The weather has changed! Yesterday was already turning sunny and quite a bit warmer. Monday is positively spring-like. We will spend the day outside.
We decide to do the High Line today, a highlight for Timo, who is studying city planning. And I decide to do some of it on my own because I want to see some of the neighborhood called “Hell’s Kitchen”. I have heard there is a lot of construction, and a struggle with what’s left of the old neighborhood fighting to survive amidst the aggressive gentrification going on on a mass scale here.
We begin by taking the 7 line train to Hudson Yards at 34th Street, https://en.wikipedia.org/wiki/Hudson_Yards_(development) ascending a dizzyingly long escalator until we emerge, onto a gigantic construction site! It is awesome, all the construction going on. A friend told me, with disgust in her voice, “Millionaires are building luxury high rise apartment buildigs and tearing down the neighborhoods people have lived in for generations. If you go there now you can see the contrast.” I am curious.
When I arrive, I see it, but am overwhelmed, intimidated, even a little frightened. The entire neighborhood is being rebuilt. All for millionaires? Do so many people have this kind of money? Who are these people? I have heard many of them are rich Asians. Who has that kind of money? Where do the many more low-income people go? Something in me recoils, but is also fascinated by building on this scale. I hear famous architects are making their name here. https://www.hudsonyardsnewyork.com/
The strangest structure is this one. Another passer-by and I gaze at this, puzzled. Is it under construction? It doesn’t seem to have any function. People are walking in it, but where to? Is this some sort of giant piece of gym equipment? I later find out it is supposed to be the masterpiece of this project, the centerpiece. It is suppoed to stand out, like a twelve-month Christmas tree. It has been coined, at least for the time being, “Vessel”. It was designed by British Thomas Heatherwick and the Heatherwick Studio, and is intended to become a tourist site of its own. It is indeed a walkway, but will serve as a connection point between all the other surrounding buildings when they are finished. And yes, even this is not a gift to the poor. Just to enter this thing to get some exercise, you have to pay an entry fee.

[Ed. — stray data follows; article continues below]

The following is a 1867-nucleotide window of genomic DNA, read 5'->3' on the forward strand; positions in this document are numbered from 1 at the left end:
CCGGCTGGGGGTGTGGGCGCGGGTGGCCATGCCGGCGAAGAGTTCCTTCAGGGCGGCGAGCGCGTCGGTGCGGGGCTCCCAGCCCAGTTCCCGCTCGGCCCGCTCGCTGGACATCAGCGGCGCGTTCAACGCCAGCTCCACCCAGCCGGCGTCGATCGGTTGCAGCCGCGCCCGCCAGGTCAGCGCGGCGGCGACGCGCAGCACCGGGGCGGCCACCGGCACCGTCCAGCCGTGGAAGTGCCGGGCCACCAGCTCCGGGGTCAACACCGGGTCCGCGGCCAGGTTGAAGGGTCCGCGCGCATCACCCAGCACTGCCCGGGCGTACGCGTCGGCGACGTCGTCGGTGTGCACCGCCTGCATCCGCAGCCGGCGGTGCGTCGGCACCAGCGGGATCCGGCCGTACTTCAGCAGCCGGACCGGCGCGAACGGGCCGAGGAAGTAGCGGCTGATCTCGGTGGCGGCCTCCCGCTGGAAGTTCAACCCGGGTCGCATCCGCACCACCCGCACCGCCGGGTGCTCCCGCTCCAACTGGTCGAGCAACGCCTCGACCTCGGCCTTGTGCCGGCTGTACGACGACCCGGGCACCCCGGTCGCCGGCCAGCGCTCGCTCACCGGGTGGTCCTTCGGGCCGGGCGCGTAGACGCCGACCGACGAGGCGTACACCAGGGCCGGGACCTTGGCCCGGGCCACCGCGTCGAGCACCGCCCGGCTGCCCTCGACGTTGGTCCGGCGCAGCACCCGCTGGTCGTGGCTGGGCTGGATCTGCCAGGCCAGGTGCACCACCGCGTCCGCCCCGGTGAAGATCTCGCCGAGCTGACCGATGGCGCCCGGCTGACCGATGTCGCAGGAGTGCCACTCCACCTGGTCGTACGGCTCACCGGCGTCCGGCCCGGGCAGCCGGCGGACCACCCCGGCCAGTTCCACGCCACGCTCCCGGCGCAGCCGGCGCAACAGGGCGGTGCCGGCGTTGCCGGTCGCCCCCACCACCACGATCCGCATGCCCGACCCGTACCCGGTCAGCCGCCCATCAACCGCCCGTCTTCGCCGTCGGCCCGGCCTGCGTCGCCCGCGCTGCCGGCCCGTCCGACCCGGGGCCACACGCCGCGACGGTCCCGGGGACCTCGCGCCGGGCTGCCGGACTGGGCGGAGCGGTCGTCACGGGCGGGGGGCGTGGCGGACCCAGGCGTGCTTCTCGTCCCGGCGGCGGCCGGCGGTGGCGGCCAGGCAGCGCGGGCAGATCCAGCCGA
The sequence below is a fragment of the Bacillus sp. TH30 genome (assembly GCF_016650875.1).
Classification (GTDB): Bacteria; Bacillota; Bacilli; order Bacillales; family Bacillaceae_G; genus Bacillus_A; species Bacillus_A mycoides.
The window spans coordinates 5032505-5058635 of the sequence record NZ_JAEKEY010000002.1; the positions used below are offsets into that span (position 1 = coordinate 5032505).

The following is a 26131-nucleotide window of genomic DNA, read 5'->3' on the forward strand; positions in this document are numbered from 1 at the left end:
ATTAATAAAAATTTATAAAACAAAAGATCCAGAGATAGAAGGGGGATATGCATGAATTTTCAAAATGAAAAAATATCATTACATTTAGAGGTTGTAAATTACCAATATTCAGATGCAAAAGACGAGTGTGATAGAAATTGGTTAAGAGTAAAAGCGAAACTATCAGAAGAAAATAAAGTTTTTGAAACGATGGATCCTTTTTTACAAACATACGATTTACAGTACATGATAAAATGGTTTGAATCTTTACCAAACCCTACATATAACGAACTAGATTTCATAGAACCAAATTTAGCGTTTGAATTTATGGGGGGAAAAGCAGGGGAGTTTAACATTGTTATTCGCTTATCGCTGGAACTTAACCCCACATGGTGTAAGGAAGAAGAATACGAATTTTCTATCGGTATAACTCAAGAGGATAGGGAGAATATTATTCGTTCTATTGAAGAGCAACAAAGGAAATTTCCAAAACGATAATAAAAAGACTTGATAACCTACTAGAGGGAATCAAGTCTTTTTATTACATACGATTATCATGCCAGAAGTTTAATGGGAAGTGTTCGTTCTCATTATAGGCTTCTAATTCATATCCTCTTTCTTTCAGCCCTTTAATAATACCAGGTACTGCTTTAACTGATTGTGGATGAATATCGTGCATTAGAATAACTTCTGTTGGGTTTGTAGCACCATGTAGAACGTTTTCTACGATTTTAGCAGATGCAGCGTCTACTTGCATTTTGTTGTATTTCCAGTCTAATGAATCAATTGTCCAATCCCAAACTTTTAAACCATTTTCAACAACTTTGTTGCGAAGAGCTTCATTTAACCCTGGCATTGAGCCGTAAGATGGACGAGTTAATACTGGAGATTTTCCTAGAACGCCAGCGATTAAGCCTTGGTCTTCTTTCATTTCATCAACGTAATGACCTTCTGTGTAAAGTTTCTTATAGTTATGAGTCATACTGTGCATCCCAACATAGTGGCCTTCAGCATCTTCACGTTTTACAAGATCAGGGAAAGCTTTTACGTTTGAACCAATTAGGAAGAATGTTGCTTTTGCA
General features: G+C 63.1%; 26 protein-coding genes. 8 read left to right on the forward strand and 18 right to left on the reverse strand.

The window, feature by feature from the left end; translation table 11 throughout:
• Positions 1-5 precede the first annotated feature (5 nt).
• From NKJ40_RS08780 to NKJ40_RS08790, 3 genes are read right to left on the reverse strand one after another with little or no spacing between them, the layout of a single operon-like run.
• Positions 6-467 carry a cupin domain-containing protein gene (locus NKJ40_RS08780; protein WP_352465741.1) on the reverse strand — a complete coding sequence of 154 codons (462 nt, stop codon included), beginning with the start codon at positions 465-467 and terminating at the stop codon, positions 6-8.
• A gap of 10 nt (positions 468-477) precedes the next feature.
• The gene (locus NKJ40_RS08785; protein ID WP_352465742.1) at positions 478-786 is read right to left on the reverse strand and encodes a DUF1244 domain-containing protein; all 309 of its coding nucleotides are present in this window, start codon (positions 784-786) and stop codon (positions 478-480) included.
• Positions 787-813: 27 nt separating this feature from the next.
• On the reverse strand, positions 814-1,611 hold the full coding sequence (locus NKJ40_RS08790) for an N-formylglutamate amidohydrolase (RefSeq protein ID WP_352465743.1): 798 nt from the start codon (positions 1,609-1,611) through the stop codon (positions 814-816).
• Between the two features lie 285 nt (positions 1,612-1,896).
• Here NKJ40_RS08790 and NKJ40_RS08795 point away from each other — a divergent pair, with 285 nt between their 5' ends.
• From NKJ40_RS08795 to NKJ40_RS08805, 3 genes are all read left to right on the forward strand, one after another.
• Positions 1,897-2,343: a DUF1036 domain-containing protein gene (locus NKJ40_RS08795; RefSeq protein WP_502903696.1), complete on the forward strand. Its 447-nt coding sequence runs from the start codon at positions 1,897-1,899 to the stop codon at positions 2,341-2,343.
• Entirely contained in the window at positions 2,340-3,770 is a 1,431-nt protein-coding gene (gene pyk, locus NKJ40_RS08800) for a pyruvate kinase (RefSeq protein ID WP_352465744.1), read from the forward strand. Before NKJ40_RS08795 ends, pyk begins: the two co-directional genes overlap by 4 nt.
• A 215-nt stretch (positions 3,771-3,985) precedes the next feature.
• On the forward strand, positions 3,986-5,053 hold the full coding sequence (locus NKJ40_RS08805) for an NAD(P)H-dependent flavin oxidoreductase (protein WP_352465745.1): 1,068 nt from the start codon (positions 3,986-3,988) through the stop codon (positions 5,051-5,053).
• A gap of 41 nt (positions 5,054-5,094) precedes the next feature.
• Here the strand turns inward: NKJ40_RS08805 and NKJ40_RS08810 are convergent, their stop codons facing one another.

I do see a few old buildings interspersed between all these gleaming structures, but how long will they coexist with all this money and power? But even they are being purchased and renovated.
I walk past an old warehouse that looks awfully clean to be just a warehouse. Curious, I enter. I have seen buildings like this in other cities, even New York – old buildings that were once warehouses, but are now art galleries, shopping malls, or restaurants. Sure enough, this one is another example of this. I find it still needs some concept to make the space inside more attractive, more integral to the architecture. But perhaps it will find more investors and turn into some thriving place people throng to for meals and shopping.
I find my friends, lounging on platforms on the High Line. Somewhere along the High Line someone planted a tree in honor of my deceased sister, but I have no idea where that could be. Here I see no signs or placques about donations. But the day has turned out bright and sunny. It’s a beautiful, interesting walk. We can at least look onto the patios of some of these millionaires, if not look directly into their windows. There are also interesting wall murals along the way. https://madhattersnyc.com/2018/11/07/kobra-street-art-new-york-city/